That being said, a few things need to happen on that side of the ball:

Brandon Tate has to be better. He dropped two passes against the Browns that would have gone for first downs and finished with just one catch for 12 yards. Take out a few big plays last week against the Vikings and Tate's been invisible since the trade. He's the only thing approaching a vertical threat on this team. He needs to be a viable option.

They have to go to Deion Branch more. Or Branch needs to get healthy again. Or he needs to do a better job of getting open. Or all of the above. Branch caught just two passes on Sunday after having only one against Minnesota. It seems Branch and Tom Brady picked up their old rhythm right out of the shoot against the Ravens four games ago, but it's been largely absent since.

Fred Taylor needs to get healthy.

And, of course, Rob Gronkowski can't continue to play like a rookie. He needs to figure out how to get on the same page as Brady. And I don't care that he was fighting for the touchdown at the end of the first half. He can't allow himself to get stripped in that situation.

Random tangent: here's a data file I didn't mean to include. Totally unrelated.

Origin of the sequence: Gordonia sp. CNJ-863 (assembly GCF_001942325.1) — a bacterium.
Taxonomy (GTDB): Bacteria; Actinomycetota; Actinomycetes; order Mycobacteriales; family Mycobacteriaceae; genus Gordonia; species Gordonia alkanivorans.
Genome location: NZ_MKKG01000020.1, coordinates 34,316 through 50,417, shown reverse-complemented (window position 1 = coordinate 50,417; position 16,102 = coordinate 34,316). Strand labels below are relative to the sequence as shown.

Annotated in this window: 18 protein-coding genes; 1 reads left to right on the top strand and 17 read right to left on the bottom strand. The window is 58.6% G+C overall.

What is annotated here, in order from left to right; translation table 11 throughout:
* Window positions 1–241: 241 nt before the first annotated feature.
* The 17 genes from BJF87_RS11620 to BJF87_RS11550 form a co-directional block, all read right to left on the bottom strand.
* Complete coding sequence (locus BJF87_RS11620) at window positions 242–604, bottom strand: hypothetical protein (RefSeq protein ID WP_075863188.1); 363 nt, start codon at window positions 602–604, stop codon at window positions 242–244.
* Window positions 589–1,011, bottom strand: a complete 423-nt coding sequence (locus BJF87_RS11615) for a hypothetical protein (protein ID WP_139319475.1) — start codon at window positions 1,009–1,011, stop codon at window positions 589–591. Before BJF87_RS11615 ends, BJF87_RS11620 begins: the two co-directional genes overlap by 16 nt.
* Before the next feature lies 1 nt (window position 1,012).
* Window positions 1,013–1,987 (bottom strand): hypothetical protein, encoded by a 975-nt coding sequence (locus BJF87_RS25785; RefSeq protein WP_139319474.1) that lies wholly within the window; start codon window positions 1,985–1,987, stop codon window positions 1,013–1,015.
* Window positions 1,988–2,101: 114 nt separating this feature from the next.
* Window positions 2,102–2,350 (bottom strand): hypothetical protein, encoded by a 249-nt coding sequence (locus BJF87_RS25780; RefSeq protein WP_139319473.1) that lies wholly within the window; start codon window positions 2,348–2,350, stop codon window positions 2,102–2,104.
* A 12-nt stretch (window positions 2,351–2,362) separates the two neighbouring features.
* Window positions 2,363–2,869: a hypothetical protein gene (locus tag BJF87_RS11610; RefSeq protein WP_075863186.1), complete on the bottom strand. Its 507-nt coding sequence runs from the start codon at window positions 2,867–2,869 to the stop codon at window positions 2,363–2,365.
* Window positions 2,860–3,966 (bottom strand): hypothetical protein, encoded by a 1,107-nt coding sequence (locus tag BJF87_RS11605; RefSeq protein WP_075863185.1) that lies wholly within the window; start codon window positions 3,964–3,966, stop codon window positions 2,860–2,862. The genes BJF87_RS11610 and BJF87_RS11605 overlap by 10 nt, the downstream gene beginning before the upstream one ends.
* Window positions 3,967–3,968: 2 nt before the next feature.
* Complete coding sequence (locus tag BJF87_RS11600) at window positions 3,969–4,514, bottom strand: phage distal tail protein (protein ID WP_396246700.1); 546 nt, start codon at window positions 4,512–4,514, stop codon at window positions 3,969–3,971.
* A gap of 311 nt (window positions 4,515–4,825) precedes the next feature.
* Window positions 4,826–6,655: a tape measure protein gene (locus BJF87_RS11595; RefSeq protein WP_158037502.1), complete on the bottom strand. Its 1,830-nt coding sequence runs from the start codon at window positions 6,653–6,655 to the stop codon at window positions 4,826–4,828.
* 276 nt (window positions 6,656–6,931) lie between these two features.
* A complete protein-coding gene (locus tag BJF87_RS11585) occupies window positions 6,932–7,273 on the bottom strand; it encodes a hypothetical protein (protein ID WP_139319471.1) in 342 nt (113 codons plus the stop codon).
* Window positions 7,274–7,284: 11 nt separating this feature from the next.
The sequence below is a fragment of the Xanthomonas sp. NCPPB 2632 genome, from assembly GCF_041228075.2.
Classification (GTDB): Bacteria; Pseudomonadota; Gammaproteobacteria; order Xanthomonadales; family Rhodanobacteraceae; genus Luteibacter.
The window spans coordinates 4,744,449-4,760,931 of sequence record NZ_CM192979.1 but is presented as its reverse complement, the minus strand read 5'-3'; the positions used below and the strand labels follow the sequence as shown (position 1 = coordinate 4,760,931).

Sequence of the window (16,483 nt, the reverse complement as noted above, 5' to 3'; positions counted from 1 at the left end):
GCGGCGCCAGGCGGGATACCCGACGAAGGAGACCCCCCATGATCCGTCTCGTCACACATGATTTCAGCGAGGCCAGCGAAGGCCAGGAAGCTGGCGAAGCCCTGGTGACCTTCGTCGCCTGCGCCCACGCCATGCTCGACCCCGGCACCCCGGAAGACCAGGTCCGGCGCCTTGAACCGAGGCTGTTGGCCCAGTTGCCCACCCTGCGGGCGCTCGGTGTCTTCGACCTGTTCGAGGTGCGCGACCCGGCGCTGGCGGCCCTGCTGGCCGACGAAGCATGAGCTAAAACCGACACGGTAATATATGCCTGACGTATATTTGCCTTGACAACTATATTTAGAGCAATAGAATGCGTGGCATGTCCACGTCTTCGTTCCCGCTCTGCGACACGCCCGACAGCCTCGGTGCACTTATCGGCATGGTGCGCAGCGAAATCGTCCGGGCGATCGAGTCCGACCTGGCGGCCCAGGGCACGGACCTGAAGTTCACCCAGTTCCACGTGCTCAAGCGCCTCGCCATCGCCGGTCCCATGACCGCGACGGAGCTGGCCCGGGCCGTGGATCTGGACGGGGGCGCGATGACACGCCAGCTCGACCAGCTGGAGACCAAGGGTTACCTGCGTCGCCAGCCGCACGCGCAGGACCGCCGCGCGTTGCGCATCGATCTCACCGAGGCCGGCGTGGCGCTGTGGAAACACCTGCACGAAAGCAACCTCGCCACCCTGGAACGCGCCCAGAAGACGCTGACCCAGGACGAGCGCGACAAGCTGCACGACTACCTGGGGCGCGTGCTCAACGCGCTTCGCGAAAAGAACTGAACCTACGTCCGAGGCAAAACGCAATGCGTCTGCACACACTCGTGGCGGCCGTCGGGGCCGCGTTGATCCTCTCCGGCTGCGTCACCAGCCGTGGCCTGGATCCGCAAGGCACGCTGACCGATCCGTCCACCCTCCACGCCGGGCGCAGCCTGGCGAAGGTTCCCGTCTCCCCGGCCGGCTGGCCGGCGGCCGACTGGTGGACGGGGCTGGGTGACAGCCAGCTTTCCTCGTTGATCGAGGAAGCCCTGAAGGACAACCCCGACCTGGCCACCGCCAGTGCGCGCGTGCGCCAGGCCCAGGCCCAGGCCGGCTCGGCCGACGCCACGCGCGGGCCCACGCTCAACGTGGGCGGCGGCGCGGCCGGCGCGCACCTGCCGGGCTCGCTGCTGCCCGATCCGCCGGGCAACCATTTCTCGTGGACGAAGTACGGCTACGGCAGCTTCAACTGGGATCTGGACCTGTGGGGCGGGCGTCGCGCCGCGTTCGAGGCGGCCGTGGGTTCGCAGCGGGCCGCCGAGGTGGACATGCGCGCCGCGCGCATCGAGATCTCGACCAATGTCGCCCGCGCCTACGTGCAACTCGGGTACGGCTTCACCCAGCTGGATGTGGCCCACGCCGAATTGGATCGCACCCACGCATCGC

Obviously, Brady needs to be better, too. But I think that goes without saying. He remains the least of your worries.

I also have to take it on faith that the run defense isn't a worry because if it is, then all bets are off.

Vince Wilfork has told us repeatedly that you can't run on the Pats in their base 3-4 defense. And, for the most part, that's been true this season. So that means we have to treat what Peyton Hillis (184 yards on 29 carries) and the Browns (230 team rushing yards) did to the Pats as an aberration. Right?

You see Brandon Meriweather get lit up by Joshua Cribbs on McCoy's touchdown run in the third quarter?

Poetic.

Justice.